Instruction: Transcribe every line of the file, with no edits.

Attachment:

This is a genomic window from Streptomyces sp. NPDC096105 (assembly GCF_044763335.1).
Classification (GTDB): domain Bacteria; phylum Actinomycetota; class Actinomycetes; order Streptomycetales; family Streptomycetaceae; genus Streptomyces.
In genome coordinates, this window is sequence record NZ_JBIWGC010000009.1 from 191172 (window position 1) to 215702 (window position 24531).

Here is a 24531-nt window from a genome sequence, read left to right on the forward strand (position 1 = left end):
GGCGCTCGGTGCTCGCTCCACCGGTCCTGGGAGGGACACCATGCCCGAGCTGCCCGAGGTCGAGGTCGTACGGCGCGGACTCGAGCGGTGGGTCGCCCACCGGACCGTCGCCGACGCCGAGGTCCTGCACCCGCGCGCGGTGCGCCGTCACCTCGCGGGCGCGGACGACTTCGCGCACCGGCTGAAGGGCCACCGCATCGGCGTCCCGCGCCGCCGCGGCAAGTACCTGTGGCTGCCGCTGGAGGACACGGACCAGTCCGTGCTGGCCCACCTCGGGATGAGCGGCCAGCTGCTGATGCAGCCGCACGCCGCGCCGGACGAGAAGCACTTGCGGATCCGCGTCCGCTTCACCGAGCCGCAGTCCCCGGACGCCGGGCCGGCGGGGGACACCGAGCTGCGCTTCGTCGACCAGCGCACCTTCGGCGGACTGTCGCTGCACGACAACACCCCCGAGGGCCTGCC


This is a genomic window from Streptomyces sp. NPDC096105 (assembly GCF_044763335.1).
Classification (GTDB): domain Bacteria; phylum Actinomycetota; class Actinomycetes; order Streptomycetales; family Streptomycetaceae; genus Streptomyces.
In genome coordinates, this window is sequence record NZ_JBIWGC010000009.1 from 191172 (window position 1) to 215702 (window position 24531).

Here is a 24531-nt window from a genome sequence, read left to right on the forward strand (position 1 = left end):
GGCGCTCGGTGCTCGCTCCACCGGTCCTGGGAGGGACACCATGCCCGAGCTGCCCGAGGTCGAGGTCGTACGGCGCGGACTCGAGCGGTGGGTCGCCCACCGGACCGTCGCCGACGCCGAGGTCCTGCACCCGCGCGCGGTGCGCCGTCACCTCGCGGGCGCGGACGACTTCGCGCACCGGCTGAAGGGCCACCGCATCGGCGTCCCGCGCCGCCGCGGCAAGTACCTGTGGCTGCCGCTGGAGGACACGGACCAGTCCGTGCTGGCCCACCTCGGGATGAGCGGCCAGCTGCTGATGCAGCCGCACGCCGCGCCGGACGAGAAGCACTTGCGGATCCGCGTCCGCTTCACCGAGCCGCAGTCCCCGGACGCCGGGCCGGCGGGGGACACCGAGCTGCGCTTCGTCGACCAGCGCACCTTCGGCGGACTGTCGCTGCACGACAACACCCCCGAGGGCCTGCC